Take joy in that you’re justified by Christ’s sacrifice on your behalf, definitely. But also sanctify yourself. It’s a powerful way to live. There are huge gains there for you. Blessings there for the taking.

Live life closer to Him.

Live a holy lifestyle.

Sanctify yourself in God’s words.

You’ll be glad you did.

Sanctify yourselves therefore, and be ye holy: for I am the LORD your God.

Leviticus 20:7 KJV

References:

Bible Gateway

Reuters Article on Whitney Houston

John Courson Teaching: 2/12/12

Genesis 31:1-21 — Your father has cheated me by changing my wages ten times

Knowing which way God wants me to go

In Genesis 30 we left Jacob in a state of prosperity. In spite of his mistreatment at the hand of Laban, Jacob refused to focus on the negative, and instead focused on using his knowledge of selective breeding to increase his flocks in dramatic fashion. He’s become a wealthy man. (See previous post on Genesis 30:25-43)


Genesis 31

Since Jacob’s come into his new found prosperity, he’s beginning to hear rumors, reports, and rumblings about Laban’s sons.

Jacob’s raking it in! They said. And at the expense of our father! He’s taking over everything our father owned and has gained his wealth from what belonged to our dad.

Beside the change in Laban’s sons, Jacob also noticed that Laban himself no longer had the same attitude toward him.

A couple of thoughts: One, it’s interesting to note that while Jacob was struggling under Laban, while he was laboring for Laban’s daughters and receiving no material compensation, Jacob was looked upon with great favor. But after Jacob began to prosper, the attitude of those around him changed. Everyone asks the Lord for prosperity. But people seem to see the Lord in us, during those times of trial. Peter Marshall, the former U.S. Senate Chaplain once said, “It is a fact of Christian experience that life is a series of troughs and peaks. In His efforts to get permanent possession of the soul, God relies on the troughs more than the peaks. And some of His special favorites have gone through longer and deeper troughs than anyone else.” God uses the troughs. It’s when we’re in the trough that people are attracted to Christ.

A second thought is that Laban’s sons are overvaluing material gain, as most of us do. You’re probably reminded, as I am, of what Paul said regarding money, For the love of money is a root of all kinds of evil. Some people, eager for money, have wandered from the faith and pierced themselves with many griefs. (1 Timothy 6:10) Here we see Laban’s sons’ hearts, pierced with many griefs. Had they kept the material in perspective, and maintained their good relationship with Jacob, perhaps they could have continued to enjoy Jacob’s company and the associated prosperity.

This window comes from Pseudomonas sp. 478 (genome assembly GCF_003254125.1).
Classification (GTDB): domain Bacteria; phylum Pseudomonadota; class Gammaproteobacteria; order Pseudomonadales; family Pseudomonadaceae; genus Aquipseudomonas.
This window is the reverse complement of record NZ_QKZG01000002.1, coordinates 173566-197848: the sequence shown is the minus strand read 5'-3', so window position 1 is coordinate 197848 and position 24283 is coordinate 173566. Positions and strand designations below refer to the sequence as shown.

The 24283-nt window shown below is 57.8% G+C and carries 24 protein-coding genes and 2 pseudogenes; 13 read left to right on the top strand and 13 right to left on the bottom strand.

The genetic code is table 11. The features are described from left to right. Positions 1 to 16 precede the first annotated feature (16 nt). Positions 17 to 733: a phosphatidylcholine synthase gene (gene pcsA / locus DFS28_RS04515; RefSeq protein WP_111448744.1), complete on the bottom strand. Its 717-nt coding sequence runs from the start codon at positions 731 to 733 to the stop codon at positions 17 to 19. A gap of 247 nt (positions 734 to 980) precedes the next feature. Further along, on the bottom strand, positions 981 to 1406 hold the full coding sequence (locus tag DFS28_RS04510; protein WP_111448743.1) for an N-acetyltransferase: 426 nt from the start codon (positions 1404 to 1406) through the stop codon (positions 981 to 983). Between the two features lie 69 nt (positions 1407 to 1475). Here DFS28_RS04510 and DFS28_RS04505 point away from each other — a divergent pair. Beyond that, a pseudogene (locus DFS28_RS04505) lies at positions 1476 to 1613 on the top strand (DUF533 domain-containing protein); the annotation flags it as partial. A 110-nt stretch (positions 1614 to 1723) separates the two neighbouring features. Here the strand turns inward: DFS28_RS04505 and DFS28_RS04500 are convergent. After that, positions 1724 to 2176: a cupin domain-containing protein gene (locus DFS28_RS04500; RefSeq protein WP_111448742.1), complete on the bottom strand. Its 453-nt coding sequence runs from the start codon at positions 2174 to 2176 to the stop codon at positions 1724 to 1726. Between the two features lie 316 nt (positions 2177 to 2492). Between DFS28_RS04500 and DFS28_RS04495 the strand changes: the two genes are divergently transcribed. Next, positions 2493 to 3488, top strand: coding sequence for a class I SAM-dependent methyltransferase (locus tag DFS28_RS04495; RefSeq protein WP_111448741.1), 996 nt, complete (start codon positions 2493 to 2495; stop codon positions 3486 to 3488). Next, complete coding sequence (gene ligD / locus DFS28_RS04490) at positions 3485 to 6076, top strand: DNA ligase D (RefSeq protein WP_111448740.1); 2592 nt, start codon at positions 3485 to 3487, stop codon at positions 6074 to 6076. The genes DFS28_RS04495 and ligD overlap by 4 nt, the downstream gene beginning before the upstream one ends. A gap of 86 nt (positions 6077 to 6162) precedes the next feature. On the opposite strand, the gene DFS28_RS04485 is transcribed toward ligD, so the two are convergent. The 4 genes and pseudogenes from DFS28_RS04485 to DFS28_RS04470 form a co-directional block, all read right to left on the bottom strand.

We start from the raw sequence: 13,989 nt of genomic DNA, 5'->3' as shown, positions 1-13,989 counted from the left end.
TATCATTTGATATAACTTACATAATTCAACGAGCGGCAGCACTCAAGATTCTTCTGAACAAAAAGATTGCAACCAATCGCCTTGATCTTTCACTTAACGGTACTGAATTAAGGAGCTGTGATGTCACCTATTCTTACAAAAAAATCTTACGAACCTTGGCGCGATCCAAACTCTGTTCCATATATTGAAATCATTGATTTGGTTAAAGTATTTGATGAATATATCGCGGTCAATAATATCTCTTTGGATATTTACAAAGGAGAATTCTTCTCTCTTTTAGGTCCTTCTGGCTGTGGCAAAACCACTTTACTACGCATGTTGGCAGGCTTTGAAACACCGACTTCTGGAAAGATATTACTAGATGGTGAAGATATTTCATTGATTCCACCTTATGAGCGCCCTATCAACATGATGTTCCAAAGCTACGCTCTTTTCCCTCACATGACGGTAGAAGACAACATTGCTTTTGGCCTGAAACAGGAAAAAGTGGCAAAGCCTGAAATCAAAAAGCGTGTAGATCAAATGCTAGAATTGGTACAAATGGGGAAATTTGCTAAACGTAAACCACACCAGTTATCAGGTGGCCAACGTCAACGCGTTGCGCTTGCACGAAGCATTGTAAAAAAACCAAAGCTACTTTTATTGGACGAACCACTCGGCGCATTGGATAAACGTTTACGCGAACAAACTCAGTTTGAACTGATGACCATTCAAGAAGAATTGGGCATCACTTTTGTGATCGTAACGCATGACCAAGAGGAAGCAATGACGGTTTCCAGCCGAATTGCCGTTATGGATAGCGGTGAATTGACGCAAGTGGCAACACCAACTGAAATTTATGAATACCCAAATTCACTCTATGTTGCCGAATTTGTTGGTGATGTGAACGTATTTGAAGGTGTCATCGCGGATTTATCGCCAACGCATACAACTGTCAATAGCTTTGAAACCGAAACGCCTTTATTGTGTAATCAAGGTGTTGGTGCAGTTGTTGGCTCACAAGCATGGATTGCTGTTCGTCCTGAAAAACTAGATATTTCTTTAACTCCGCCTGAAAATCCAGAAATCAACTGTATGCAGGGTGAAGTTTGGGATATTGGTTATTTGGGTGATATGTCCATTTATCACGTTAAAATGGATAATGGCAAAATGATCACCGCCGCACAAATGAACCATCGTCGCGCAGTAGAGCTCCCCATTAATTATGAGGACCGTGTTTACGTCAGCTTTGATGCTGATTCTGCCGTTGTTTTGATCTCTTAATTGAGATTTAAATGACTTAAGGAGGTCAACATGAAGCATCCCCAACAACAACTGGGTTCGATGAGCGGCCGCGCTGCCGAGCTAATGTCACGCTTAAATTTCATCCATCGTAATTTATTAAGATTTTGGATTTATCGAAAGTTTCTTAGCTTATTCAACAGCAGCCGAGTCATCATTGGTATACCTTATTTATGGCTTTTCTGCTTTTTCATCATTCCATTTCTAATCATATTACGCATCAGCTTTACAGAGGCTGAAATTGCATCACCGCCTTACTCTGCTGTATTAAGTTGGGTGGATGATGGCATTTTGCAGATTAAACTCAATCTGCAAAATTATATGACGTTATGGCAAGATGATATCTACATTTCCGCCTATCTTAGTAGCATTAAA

Shortly after the changes in attitude of those around him, Jacob hears from the LORD, Head for home Jake. Go back to your father and your family, and I’ll be with you.

So Jacob, while tending the flocks, sends word to Rachel and Leah to meet him out in the pasture.

Hey look, Jacob says. Your father has had a change in attitude toward me. Things aren’t the way they were before. But take heart because God’s been with me. You know how I worked my fingers to the bone for your dad, but your father continues to cheat me by changing my wages — he’s done it at least ten times! (Interesting that the same type of sin that Jacob was prone to be involved in, deceit and trickery, was the same sin that seemed to bother Jacob the most when he saw it in someone else. I wonder if he realized that in many ways, Laban was a mirror of Jacob himself) Nevertheless, Jacob continues. God’s watching over me and hasn’t allowed him to hurt me. If Laban said, The speckled ones will be your wages, then all the flocks had speckled offspring. And if he said, The streaked ones will be yours, then all the flocks gave birth to streaked offspring. So over time, God’s taken away your father’s livestock and given them to me.

One time during the breeding season, Jacob continues, I had a dream in which I looked up and saw streaked, speckled, and spotted male goats mating with the flock. The angel of God said to me in the dream, Jacob. I answered him, Here I am. And the angel said, Look up and see that all the male goats mating with the flock are streaked, speckled, or spotted, for I’ve seen everything that Laban’s been doing to you. (Here we see that Jacob’s attempts to alter the outcomes of breeding with striped sticks, and even with his selective breeding process, weren’t the reasons for his success. It was God’s hand on his life all along.) I am the God of Bethel, the place where you made the pillar, and anointed it with oil, and made a vow to me. Now leave at once and head back to your home town.